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RE: Including WOFF in ACID3

From: Sylvain Galineau <sylvaing@microsoft.com>
Date: Fri, 15 Oct 2010 17:48:28 +0000
To: Håkon Wium Lie <howcome@opera.com>
CC: John Hudson <tiro@tiro.com>, "www-font@w3.org" <www-font@w3.org>
Message-ID: <045A765940533D4CA4933A4A7E32597E280807A7@TK5EX14MBXC111.redmond.corp.microsoft.com>
> From: Håkon Wium Lie [mailto:howcome@opera.com]
> Sent: Friday, October 15, 2010 9:44 AM
> To: Sylvain Galineau
> Cc: John Hudson; www-font@w3.org
> Subject: RE: Including WOFF in ACID3
> 
> Also sprach Sylvain Galineau:
> 
>  > Please. You're causing the discussion by objecting on dubious
> grounds. The
>  > change is trivial: change one single line, serve one more file.
> 
> The proposed change would mean that Acid3 no longer tests:
> 
>    does the browser support installable TTF webfonts?
> 
> but rather:
> 
>    does the browser support either installable TTF webfonts or WOFF?

Which is exactly what you want if you intend to measure the kind of 
real-world interop that matters to web authors. The number of web sites
who can serve TTFs only is both pretty limited and restricted in their
choice of fonts.
 
A logical consequence of your reasoning is that you'd prefer *adding* a
separate WOFF test. But then current Opera releases would fail it. Are 
you OK with that ? I think this would actually be more relevant as more 
and more high-quality fonts are licensed as WOFF/EOT. Thus lack of WOFF 
support in a modern browser is going to be increasingly more significant 
for authors than any TTF support it may offer. So it might be worth testing 
it on its own.

But given that you'd prefer to keep testing a single format, real-world 
interop is clearly of little concern here. Given that no standard 
conformance criteria requires TTF support this is simply your own 
arbitrary preference at this point. Preference which happens to conflict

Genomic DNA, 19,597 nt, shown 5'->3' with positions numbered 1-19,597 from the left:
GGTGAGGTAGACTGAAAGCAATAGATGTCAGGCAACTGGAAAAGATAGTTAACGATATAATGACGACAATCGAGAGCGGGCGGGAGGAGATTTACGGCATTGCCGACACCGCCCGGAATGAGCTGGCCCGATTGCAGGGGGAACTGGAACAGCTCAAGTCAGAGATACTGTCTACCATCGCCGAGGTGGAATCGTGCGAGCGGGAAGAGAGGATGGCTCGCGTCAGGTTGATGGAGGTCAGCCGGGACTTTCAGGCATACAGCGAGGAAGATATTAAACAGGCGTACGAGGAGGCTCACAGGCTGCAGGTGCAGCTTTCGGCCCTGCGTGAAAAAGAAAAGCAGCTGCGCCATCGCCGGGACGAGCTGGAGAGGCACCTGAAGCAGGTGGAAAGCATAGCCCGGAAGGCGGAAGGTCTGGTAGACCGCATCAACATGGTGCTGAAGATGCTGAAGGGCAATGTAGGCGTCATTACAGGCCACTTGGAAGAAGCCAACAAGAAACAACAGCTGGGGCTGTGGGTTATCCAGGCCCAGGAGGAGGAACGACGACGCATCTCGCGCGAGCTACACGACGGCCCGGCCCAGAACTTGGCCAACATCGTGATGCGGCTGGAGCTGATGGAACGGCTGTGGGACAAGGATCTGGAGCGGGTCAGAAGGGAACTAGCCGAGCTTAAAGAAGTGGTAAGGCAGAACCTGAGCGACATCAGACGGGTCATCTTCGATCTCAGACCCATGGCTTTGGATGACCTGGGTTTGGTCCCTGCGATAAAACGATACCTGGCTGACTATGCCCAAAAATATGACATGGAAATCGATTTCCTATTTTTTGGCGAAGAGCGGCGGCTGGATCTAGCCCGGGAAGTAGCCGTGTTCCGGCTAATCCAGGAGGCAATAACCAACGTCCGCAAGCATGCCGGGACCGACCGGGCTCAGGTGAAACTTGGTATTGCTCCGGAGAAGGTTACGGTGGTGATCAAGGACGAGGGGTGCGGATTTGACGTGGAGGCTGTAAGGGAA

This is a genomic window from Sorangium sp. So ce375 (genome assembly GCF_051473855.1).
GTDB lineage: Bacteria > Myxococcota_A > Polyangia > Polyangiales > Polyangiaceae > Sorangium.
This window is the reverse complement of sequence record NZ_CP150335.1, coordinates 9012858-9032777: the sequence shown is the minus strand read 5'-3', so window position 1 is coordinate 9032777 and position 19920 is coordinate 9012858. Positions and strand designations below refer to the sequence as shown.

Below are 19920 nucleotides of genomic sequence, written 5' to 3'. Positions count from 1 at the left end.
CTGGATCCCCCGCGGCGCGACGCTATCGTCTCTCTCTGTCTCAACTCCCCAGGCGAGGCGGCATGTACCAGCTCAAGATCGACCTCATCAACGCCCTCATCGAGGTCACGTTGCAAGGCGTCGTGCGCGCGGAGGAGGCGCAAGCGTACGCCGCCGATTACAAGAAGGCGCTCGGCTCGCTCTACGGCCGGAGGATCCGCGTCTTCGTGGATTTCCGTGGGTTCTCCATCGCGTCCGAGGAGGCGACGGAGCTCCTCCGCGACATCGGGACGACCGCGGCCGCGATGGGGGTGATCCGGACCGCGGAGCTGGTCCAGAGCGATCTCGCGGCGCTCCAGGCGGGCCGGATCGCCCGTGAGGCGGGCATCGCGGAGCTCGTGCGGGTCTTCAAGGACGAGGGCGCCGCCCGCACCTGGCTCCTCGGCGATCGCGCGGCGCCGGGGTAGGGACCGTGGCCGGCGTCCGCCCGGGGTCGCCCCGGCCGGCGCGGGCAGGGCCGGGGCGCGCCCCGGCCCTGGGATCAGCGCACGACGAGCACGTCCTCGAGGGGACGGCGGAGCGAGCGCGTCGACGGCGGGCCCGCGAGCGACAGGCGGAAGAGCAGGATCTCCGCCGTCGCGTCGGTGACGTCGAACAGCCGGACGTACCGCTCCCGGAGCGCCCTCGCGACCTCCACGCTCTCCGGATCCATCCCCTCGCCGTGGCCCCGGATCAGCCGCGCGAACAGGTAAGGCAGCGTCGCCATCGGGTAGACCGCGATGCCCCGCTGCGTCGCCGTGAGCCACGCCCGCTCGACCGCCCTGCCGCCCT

with the charter of this WG, charter that you've accepted. 

I understand why you're trying to grasp for a coherent position here.
I only see a deeper and deeper hole so far. (But I am quite confident
you can dig deeper than I'll ever think possible...:) )

> 
> That's a semantic change, and it's not trivial. A similar change in
> vector graphics test could change (say) "does the browser support
> SVG?" to "does the browser support either SVG or VML?". Clearly,
> knowing which format is supported is valuable.

It is valuable. But not as valuable as knowing that a browser can load 
the same kind of @font-face rule authors must write to use web fonts 
in all browsers. The latter at least test the @font-face font fallback 
needed to enable web fonts for the largest number of web users. 

I agree it is a semantic change. But it is also an improvement over the current
test which is increasingly irrelevant in practice. The number of authors
who use the "bulletproof" @font-face syntax pattern already far outstrips that 
of authors who can get away with a lone TTF.

> 
>  > So the next version will use WOFF, yes ?
> 
> I think it makes sense for a future Acid test to test WOFF. Best to
> get to CR first, though.

Since ACID3 included TTF testing without any CR anywhere requiring it I'm 
quite confident WOFF can be in ACID4 given that most browsers will support
it by then. Even, maybe, Opera.

> 
>  > > One of the strengths of the Acid tests it that they can test
>  > > comprehensive designs which require the crossing of organizational
>  > > borders.
>  >
>  > They can, but it's rather arguable whether they actually do. ACID3
>  > was a collection of individual bug repros with a score that became
>  > a proxy for conformance through clever marketing and general
>  > misunderstanding. Of course now that IE effectively passes it its
>  > authors downplay its importance.
> 
> I haven't seen anyone downplay its importance. It's an important test
> and I'm glad that Microsoft is making efforts to pass.

When a test is both important and relevant, does its author respond to a 
trivial change request with suggestions to spend less time worrying about 
such 'old tests' ?
Received on Friday, 15 October 2010 17:49:04 UTC

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